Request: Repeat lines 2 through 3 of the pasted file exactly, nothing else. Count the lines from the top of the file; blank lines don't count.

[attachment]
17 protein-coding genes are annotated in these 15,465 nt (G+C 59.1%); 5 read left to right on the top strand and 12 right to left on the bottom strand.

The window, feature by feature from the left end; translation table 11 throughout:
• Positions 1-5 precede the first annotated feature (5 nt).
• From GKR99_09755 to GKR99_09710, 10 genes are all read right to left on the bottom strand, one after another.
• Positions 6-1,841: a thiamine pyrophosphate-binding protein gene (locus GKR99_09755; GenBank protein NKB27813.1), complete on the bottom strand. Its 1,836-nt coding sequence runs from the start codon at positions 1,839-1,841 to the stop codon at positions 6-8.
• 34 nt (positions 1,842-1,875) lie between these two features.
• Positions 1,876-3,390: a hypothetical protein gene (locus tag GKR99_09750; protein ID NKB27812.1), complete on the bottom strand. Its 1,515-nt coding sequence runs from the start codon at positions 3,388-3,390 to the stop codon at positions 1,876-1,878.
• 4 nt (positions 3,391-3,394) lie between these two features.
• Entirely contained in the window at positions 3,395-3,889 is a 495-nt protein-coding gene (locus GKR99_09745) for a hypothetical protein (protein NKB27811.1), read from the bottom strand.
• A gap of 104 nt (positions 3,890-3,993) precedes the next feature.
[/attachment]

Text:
The window, feature by feature from the left end; translation table 11 throughout:
• Positions 1-5 precede the first annotated feature (5 nt).